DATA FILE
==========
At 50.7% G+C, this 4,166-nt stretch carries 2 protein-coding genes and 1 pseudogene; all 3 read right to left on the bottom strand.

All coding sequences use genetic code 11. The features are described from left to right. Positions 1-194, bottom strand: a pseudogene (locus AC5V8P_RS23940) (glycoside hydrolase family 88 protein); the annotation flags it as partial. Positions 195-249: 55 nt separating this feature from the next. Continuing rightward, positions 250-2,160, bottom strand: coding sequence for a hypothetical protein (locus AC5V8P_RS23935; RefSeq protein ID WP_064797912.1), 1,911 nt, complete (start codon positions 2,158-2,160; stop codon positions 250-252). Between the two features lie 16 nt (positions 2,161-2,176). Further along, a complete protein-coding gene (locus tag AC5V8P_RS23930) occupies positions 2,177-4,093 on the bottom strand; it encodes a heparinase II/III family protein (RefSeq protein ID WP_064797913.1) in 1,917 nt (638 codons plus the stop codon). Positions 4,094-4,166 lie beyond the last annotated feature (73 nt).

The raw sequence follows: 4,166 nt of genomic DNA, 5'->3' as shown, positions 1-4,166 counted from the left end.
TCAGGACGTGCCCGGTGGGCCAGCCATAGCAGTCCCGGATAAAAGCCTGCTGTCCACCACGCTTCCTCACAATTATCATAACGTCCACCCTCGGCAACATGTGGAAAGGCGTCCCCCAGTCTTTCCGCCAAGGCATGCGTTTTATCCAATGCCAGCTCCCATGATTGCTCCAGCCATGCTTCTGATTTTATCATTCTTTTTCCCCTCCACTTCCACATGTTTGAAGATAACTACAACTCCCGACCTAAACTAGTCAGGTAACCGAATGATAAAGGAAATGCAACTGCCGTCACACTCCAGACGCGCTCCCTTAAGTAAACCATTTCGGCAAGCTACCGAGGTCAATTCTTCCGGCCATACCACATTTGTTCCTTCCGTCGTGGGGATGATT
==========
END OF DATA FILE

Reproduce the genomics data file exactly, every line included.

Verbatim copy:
At 50.7% G+C, this 4,166-nt stretch carries 2 protein-coding genes and 1 pseudogene; all 3 read right to left on the bottom strand.

All coding sequences use genetic code 11. The features are described from left to right. Positions 1-194, bottom strand: a pseudogene (locus AC5V8P_RS23940) (glycoside hydrolase family 88 protein); the annotation flags it as partial. Positions 195-249: 55 nt separating this feature from the next. Continuing rightward, positions 250-2,160, bottom strand: coding sequence for a hypothetical protein (locus AC5V8P_RS23935; RefSeq protein ID WP_064797912.1), 1,911 nt, complete (start codon positions 2,158-2,160; stop codon positions 250-252). Between the two features lie 16 nt (positions 2,161-2,176). Further along, a complete protein-coding gene (locus tag AC5V8P_RS23930) occupies positions 2,177-4,093 on the bottom strand; it encodes a heparinase II/III family protein (RefSeq protein ID WP_064797913.1) in 1,917 nt (638 codons plus the stop codon). Positions 4,094-4,166 lie beyond the last annotated feature (73 nt).

The raw sequence follows: 4,166 nt of genomic DNA, 5'->3' as shown, positions 1-4,166 counted from the left end.
TCAGGACGTGCCCGGTGGGCCAGCCATAGCAGTCCCGGATAAAAGCCTGCTGTCCACCACGCTTCCTCACAATTATCATAACGTCCACCCTCGGCAACATGTGGAAAGGCGTCCCCCAGTCTTTCCGCCAAGGCATGCGTTTTATCCAATGCCAGCTCCCATGATTGCTCCAGCCATGCTTCTGATTTTATCATTCTTTTTCCCCTCCACTTCCACATGTTTGAAGATAACTACAACTCCCGACCTAAACTAGTCAGGTAACCGAATGATAAAGGAAATGCAACTGCCGTCACACTCCAGACGCGCTCCCTTAAGTAAACCATTTCGGCAAGCTACCGAGGTCAATTCTTCCGGCCATACCACATTTGTTCCTTCCGTCGTGGGGATGATT